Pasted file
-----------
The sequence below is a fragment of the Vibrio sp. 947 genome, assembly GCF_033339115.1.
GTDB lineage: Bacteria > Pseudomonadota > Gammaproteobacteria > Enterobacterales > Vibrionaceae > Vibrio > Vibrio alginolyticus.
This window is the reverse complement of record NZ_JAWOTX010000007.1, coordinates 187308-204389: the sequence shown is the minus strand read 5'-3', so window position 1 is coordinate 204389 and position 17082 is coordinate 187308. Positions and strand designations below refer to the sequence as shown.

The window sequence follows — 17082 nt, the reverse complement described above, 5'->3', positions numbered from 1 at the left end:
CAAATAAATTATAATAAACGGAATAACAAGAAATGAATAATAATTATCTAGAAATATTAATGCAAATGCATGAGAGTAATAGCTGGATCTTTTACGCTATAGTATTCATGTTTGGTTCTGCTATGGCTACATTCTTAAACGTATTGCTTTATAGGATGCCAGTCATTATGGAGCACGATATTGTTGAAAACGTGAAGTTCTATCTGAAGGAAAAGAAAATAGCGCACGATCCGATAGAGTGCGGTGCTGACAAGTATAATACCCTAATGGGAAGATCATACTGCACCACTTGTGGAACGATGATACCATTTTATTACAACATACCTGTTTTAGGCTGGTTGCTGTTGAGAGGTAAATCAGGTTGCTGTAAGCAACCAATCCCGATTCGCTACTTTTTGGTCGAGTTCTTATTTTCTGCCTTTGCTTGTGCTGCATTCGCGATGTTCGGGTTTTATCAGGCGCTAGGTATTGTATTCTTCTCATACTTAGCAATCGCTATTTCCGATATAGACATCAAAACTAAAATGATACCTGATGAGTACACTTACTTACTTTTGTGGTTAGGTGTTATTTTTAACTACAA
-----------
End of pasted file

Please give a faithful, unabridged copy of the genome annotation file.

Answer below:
The sequence below is a fragment of the Vibrio sp. 947 genome, assembly GCF_033339115.1.
GTDB lineage: Bacteria > Pseudomonadota > Gammaproteobacteria > Enterobacterales > Vibrionaceae > Vibrio > Vibrio alginolyticus.
This window is the reverse complement of record NZ_JAWOTX010000007.1, coordinates 187308-204389: the sequence shown is the minus strand read 5'-3', so window position 1 is coordinate 204389 and position 17082 is coordinate 187308. Positions and strand designations below refer to the sequence as shown.

The window sequence follows — 17082 nt, the reverse complement described above, 5'->3', positions numbered from 1 at the left end:
CAAATAAATTATAATAAACGGAATAACAAGAAATGAATAATAATTATCTAGAAATATTAATGCAAATGCATGAGAGTAATAGCTGGATCTTTTACGCTATAGTATTCATGTTTGGTTCTGCTATGGCTACATTCTTAAACGTATTGCTTTATAGGATGCCAGTCATTATGGAGCACGATATTGTTGAAAACGTGAAGTTCTATCTGAAGGAAAAGAAAATAGCGCACGATCCGATAGAGTGCGGTGCTGACAAGTATAATACCCTAATGGGAAGATCATACTGCACCACTTGTGGAACGATGATACCATTTTATTACAACATACCTGTTTTAGGCTGGTTGCTGTTGAGAGGTAAATCAGGTTGCTGTAAGCAACCAATCCCGATTCGCTACTTTTTGGTCGAGTTCTTATTTTCTGCCTTTGCTTGTGCTGCATTCGCGATGTTCGGGTTTTATCAGGCGCTAGGTATTGTATTCTTCTCATACTTAGCAATCGCTATTTCCGATATAGACATCAAAACTAAAATGATACCTGATGAGTACACTTACTTACTTTTGTGGTTAGGTGTTATTTTTAACTACAA